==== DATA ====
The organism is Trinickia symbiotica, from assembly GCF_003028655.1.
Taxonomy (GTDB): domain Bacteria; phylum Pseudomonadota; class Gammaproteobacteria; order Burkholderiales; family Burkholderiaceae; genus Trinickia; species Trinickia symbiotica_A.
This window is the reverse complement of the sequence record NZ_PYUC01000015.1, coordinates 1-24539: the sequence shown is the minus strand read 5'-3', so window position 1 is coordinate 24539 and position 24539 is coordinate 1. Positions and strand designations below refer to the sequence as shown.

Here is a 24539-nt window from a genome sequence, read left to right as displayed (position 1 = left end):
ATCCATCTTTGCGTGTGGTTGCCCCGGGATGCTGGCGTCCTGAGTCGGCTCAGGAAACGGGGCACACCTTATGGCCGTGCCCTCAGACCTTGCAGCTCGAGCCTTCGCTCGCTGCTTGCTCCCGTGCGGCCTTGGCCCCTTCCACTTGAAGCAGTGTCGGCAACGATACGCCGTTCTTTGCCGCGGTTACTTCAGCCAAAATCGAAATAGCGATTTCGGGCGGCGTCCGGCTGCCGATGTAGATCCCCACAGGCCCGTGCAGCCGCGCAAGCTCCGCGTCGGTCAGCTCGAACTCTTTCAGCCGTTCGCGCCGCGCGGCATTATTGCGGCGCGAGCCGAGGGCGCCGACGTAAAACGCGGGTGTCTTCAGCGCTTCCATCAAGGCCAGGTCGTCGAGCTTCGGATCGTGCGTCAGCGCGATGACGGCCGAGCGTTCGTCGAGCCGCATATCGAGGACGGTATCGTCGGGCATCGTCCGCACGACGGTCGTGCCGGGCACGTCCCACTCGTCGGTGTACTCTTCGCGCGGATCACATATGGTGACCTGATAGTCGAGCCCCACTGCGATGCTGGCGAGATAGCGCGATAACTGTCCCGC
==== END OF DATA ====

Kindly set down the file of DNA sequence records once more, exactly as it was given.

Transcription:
The organism is Trinickia symbiotica, from assembly GCF_003028655.1.
Taxonomy (GTDB): domain Bacteria; phylum Pseudomonadota; class Gammaproteobacteria; order Burkholderiales; family Burkholderiaceae; genus Trinickia; species Trinickia symbiotica_A.
This window is the reverse complement of the sequence record NZ_PYUC01000015.1, coordinates 1-24539: the sequence shown is the minus strand read 5'-3', so window position 1 is coordinate 24539 and position 24539 is coordinate 1. Positions and strand designations below refer to the sequence as shown.

Here is a 24539-nt window from a genome sequence, read left to right as displayed (position 1 = left end):
ATCCATCTTTGCGTGTGGTTGCCCCGGGATGCTGGCGTCCTGAGTCGGCTCAGGAAACGGGGCACACCTTATGGCCGTGCCCTCAGACCTTGCAGCTCGAGCCTTCGCTCGCTGCTTGCTCCCGTGCGGCCTTGGCCCCTTCCACTTGAAGCAGTGTCGGCAACGATACGCCGTTCTTTGCCGCGGTTACTTCAGCCAAAATCGAAATAGCGATTTCGGGCGGCGTCCGGCTGCCGATGTAGATCCCCACAGGCCCGTGCAGCCGCGCAAGCTCCGCGTCGGTCAGCTCGAACTCTTTCAGCCGTTCGCGCCGCGCGGCATTATTGCGGCGCGAGCCGAGGGCGCCGACGTAAAACGCGGGTGTCTTCAGCGCTTCCATCAAGGCCAGGTCGTCGAGCTTCGGATCGTGCGTCAGCGCGATGACGGCCGAGCGTTCGTCGAGCCGCATATCGAGGACGGTATCGTCGGGCATCGTCCGCACGACGGTCGTGCCGGGCACGTCCCACTCGTCGGTGTACTCTTCGCGCGGATCACATATGGTGACCTGATAGTCGAGCCCCACTGCGATGCTGGCGAGATAGCGCGATAACTGTCCCGC